This is the second of a series of four posts designed to help the beginner dive into the world of tea with confidence. It might seem intimidating to get started drinking tea, but it doesn’t have to be. These are some tips that really helped me when I first started my journey. As always, I’m happy to answer any tea questions you have. Just use the form on my contact page!
Don’t Sweat the Small Stuff
No matter what your obsession may be, there will always be a pretentious snob who tells you that you are doing it wrong. With tea, it’s very easy to get bogged down in measuring leaves and perfectly calibrating your water ratios. It’s not that these things aren’t important but they can get in the way of actually enjoying what is in your cup.
Sometimes you just have to wing it, for better or for worse, especially when you are just starting. The point is to enjoy your tea, savoring the tranquility that comes with it. I was lucky enough to have someone teach me that right at the beginning of my journey and it is a lesson that has stuck with me. It is impossible to tell someone how to drink tea properly because there is no such thing.
You Don’t Need to Buy All of the Things (Yet)
The excitement of starting a new hobby can lead to a lot of unnecessary spending. That is particularly true when you get started drinking tea. It can be tempting to want to acquire every new piece of paraphernalia you learn about, but that approach isn’t helpful when you’re still just figuring it all out.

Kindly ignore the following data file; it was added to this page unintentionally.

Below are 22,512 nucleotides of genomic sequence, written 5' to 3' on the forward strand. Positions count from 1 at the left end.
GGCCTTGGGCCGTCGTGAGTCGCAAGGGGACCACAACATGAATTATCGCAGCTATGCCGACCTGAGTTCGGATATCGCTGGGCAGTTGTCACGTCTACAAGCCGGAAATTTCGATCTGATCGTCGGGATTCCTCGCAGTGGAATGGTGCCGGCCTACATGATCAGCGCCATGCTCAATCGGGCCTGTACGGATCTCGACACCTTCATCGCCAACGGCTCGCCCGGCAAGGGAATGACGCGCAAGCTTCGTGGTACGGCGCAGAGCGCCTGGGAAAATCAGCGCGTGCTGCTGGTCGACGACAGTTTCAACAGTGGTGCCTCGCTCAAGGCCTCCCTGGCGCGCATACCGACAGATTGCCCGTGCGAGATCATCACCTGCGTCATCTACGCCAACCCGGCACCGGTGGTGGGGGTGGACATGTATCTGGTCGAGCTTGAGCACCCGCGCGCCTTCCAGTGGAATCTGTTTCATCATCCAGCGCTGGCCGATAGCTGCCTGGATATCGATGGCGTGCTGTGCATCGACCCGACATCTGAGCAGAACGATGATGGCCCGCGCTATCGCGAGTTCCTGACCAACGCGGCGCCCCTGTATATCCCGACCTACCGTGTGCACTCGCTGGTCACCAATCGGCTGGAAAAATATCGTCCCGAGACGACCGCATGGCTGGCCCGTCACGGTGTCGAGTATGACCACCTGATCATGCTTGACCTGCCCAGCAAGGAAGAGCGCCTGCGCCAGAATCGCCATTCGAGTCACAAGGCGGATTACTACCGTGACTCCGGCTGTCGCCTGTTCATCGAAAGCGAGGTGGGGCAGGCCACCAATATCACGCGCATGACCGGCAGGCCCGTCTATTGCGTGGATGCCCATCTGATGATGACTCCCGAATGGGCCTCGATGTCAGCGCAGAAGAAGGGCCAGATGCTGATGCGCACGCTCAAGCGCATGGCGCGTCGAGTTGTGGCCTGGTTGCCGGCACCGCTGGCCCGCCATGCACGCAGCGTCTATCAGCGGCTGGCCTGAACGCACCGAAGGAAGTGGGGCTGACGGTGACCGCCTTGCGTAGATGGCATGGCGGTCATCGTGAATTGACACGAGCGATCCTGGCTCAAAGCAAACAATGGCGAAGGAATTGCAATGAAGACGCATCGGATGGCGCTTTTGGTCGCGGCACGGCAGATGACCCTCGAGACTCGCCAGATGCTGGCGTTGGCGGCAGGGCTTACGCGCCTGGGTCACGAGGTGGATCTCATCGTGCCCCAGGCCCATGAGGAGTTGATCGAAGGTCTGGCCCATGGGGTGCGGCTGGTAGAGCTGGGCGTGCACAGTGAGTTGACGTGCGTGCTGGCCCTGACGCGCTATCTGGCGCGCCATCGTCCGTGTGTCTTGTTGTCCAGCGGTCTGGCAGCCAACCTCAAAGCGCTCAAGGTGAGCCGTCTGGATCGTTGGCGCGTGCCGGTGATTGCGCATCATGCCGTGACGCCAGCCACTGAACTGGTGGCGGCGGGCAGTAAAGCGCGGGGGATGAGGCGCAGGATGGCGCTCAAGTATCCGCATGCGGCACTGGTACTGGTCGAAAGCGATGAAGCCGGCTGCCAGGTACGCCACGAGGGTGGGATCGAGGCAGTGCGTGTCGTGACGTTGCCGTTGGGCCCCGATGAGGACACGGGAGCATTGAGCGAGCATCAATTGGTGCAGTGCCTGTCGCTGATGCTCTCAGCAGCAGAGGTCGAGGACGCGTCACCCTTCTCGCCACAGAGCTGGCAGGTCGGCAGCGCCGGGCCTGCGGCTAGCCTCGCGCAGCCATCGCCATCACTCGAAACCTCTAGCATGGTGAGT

Hardcore tea enthusiasts also tend to be overzealous when it comes to giving out advice. I often see people on forums like Reddit advising total newbies to purchase a gaiwan right away. That’s like starting a child on a mountain bike instead of something their size with training wheels.
I’ll be digging a bit deeper into this topic in Part 3. There are a few basic tools that will help you get started drinking tea and you won’t need to break the bank doing it.
Experimentation is Your Best Tool
Don’t be afraid to use too much leaf or steep it in water that isn’t exactly the right temperature. I think that kind of experimentation is the most valuable tool you’ll have in learning about tea. The best way to get better at making tea is to play around with adjusting parameters like leaf ratio and steep time to create the experience you want. It’s the kind of thing that takes practice and time to really get a handle on.
It’s also important to keep in mind that every tea variety is different. Most green teas do better with cooler water, but there are a few (like Gua Pian) that really don’t seem to mind some heat. Black tea is typically brewed with fully boiling water. You might find that you prefer to use cooler water to reduce astringency.
What advice would you give to help someone who wants to get started drinking tea? Is there something you thought was important at first, but later learned wasn’t a big deal? I’d love to hear your thoughts in the comments below!
This post was originally published on August 26th, 2011. It was revised and updated on May 23rd, 2022.